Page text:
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Dreaming Again

Grimes and the Gaijin Daimyo the first A Bertram Chandler story to be published in 24 year is now available in the Anthology Dreaming Again edited by Jack Dann.






















Astounding

Sep 1943

Dear Mr Campbell:

As it doesn't look as though I shall be able to spare the time to call in person with my list of growls, I guess I'd better put them down in writing.

The main growl is one you’ll be used to by this time. I growled when you changed the size the first time, and I growl again now you are changing it back. Of course, being used to wartimes economics, we foresaw that the time would come when paper shortage would force the change upon you. It seemed indiscreet of you to increase the size of Astounding at the very moment when U.S.A joined the belligerents.

In England we have seen our magazines and newspapers grow smaller and smaller, and the quality of paper in our books grow worse and worse. The only publications for which there appears to be ample paper are those official forms which have to be filled in, at the very least in Triplicate. Mais que voulez vous? C'est la guerre?

But let us now discuss the fare which you laid before us in the first four issues of this year of grace.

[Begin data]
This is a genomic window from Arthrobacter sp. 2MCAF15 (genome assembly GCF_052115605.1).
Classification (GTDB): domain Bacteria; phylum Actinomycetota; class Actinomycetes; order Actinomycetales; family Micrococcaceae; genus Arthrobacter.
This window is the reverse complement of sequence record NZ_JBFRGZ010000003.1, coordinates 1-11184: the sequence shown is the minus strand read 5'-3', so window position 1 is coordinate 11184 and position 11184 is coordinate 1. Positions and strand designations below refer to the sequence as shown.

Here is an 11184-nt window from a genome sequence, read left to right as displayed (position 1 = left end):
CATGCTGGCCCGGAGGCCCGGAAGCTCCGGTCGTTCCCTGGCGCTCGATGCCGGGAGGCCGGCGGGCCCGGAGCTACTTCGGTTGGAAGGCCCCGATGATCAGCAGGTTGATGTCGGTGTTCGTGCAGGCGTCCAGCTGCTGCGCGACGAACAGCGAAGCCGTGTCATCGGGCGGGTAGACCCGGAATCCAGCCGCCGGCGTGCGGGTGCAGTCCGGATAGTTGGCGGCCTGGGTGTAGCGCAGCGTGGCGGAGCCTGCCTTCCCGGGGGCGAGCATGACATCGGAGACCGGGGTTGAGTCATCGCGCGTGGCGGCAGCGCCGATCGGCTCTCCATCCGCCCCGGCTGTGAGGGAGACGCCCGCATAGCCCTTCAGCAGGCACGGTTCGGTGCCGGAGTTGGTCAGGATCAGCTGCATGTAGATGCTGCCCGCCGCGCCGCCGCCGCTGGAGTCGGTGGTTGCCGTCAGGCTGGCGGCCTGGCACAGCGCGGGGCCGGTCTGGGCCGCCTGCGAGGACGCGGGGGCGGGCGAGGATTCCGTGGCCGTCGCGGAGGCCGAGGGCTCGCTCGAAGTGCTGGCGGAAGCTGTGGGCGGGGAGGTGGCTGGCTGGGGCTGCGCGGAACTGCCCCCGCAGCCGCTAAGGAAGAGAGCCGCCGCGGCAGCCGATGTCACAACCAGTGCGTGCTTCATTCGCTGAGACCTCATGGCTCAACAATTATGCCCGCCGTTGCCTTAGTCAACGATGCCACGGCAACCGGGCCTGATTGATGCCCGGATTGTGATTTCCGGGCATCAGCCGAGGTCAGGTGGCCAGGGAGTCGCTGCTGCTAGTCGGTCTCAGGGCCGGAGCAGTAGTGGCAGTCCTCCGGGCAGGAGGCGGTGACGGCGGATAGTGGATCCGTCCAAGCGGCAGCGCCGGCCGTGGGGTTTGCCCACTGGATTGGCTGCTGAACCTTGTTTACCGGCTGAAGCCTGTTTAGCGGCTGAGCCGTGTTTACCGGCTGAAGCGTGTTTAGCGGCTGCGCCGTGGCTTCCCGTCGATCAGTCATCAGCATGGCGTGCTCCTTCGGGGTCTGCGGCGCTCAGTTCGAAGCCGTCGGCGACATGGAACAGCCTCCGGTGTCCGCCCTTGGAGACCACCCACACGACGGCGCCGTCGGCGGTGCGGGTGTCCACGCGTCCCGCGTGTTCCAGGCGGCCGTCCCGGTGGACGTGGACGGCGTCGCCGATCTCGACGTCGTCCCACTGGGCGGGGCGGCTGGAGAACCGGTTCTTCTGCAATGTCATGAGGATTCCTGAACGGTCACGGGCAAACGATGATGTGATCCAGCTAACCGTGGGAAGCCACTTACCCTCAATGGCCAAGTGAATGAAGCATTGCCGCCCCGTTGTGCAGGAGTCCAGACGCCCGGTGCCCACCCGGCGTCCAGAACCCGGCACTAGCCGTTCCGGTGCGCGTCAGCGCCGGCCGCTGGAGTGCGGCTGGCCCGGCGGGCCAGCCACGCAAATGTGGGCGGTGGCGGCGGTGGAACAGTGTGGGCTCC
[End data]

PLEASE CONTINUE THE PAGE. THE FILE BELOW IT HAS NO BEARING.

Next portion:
"The Weapon Makers" somehow missed fire.

"Clash by Night" was GOOD.

Lewis Padgett’s little fantasies are very worthy of publication.

"Swimming Lesson" was good. The wife puts it first, but I prefer "Clash by Night."

It is a great pity that we shall have to wait for Isaac Asimov to finish his series, and for Stewart to carry on with the Seetee Saga. Talking of series and sagas and so on, what finally happened to Comrade Gailbraith?

And now we’re going all sociological again, much as I liked "Clash by Night." I just couldn't fathom the economic set-up.

Man, as you say, is an incurably illogical animal, but the sociology of Venus seemed frightfully weird to me. One could understand something in the nature of society of the Keeps with bands of disgruntled setting up shops as bandits and/or pirates, and with bands of mercenaries maintained by the Keeps in self-defence. But this token fighting, these phoney wars, between the Keeps themselves was hard to understand. It just didn't tally.

Anyhow, it was a good story, and I liked it.

And now I will close.

But please, no more changes. Like most seaman I am intensely conservative, and any derivation from routine arouses my bitter resentment.

And can't you persuade Don A. Stuart to give us another story or so? - A Chandler
Originally Published in Astounding - Sep 1943